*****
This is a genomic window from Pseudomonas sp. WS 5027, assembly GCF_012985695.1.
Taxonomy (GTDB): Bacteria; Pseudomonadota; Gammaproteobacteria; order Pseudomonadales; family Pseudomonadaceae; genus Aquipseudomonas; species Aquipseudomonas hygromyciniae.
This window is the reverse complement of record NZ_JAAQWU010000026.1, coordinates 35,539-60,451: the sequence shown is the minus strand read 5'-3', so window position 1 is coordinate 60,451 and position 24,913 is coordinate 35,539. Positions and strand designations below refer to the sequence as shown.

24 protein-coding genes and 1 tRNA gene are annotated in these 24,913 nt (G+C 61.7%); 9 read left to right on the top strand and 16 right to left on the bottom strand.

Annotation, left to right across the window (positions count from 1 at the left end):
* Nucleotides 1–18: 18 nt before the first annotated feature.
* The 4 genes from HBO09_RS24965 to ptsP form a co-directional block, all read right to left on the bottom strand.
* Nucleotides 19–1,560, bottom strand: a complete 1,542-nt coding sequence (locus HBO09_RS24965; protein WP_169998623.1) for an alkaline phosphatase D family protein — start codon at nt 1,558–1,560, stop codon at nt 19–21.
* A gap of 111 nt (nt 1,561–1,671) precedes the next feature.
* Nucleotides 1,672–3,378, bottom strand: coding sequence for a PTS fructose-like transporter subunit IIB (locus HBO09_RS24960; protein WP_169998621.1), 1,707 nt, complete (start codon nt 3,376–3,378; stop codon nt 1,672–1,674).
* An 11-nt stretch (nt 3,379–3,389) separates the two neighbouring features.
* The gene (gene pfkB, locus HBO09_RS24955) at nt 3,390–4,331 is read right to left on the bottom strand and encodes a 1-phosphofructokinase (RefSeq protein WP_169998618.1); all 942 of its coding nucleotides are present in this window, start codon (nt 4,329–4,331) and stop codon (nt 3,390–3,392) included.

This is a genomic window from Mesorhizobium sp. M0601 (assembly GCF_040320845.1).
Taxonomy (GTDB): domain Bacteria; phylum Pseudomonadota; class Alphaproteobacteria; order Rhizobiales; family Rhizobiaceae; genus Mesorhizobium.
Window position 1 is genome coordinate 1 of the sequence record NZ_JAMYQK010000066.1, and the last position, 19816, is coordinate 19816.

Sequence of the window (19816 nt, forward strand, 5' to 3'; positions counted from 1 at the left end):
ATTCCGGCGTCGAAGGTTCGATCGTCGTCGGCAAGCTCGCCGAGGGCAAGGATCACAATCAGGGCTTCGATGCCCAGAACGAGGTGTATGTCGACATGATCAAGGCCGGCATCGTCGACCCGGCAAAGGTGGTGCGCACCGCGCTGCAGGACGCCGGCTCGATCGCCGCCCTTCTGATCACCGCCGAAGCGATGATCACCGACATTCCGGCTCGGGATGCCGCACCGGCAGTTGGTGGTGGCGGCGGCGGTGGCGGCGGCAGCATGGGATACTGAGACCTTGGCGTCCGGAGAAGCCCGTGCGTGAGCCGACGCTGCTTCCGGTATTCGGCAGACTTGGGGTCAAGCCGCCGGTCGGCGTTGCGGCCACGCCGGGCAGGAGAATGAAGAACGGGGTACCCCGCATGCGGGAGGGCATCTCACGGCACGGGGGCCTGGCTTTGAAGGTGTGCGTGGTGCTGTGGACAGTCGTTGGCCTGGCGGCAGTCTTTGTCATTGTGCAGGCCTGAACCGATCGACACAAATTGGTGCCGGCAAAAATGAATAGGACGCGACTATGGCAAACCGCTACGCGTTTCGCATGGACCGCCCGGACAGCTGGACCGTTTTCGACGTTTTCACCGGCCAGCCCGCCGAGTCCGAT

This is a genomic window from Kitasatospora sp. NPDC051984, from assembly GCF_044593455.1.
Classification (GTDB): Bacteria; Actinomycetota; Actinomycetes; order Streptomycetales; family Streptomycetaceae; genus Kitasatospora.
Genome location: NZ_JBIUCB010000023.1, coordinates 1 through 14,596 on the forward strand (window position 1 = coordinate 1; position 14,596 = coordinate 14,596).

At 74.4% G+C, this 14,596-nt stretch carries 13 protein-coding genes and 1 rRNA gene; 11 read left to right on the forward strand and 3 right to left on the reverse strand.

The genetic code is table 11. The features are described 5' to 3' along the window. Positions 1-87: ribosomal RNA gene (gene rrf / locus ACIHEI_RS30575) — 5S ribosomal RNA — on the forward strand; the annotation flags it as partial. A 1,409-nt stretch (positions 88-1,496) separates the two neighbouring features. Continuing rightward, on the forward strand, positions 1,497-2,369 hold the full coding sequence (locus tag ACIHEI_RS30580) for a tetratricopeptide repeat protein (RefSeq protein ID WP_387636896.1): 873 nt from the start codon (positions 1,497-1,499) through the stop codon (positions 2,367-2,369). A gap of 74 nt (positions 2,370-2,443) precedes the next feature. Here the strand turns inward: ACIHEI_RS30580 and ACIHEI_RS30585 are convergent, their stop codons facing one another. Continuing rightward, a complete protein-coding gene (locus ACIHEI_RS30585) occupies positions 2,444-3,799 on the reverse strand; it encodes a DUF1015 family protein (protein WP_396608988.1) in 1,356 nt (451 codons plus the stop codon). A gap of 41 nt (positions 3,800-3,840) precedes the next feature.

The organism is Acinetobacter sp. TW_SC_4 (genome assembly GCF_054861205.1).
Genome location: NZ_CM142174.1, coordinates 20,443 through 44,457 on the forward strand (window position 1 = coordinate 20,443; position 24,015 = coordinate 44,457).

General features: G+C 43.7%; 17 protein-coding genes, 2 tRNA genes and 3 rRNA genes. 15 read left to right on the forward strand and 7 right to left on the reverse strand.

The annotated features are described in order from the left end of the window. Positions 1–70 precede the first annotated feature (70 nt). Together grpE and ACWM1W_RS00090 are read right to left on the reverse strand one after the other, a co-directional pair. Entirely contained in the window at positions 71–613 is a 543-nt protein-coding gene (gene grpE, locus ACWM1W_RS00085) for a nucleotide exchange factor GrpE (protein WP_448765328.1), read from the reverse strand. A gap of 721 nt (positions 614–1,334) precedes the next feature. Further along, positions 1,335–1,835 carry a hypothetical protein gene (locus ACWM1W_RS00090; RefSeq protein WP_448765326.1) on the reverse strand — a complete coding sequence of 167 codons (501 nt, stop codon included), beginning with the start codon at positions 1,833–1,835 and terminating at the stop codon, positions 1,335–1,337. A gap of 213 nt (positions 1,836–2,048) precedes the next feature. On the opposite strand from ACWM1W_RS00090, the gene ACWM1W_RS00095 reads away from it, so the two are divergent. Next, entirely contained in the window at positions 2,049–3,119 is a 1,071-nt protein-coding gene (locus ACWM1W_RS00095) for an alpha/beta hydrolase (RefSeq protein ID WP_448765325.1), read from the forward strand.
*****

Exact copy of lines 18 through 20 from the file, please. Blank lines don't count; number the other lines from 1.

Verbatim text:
This is a genomic window from Kitasatospora sp. NPDC051984, from assembly GCF_044593455.1.
Classification (GTDB): Bacteria; Actinomycetota; Actinomycetes; order Streptomycetales; family Streptomycetaceae; genus Kitasatospora.
Genome location: NZ_JBIUCB010000023.1, coordinates 1 through 14,596 on the forward strand (window position 1 = coordinate 1; position 14,596 = coordinate 14,596).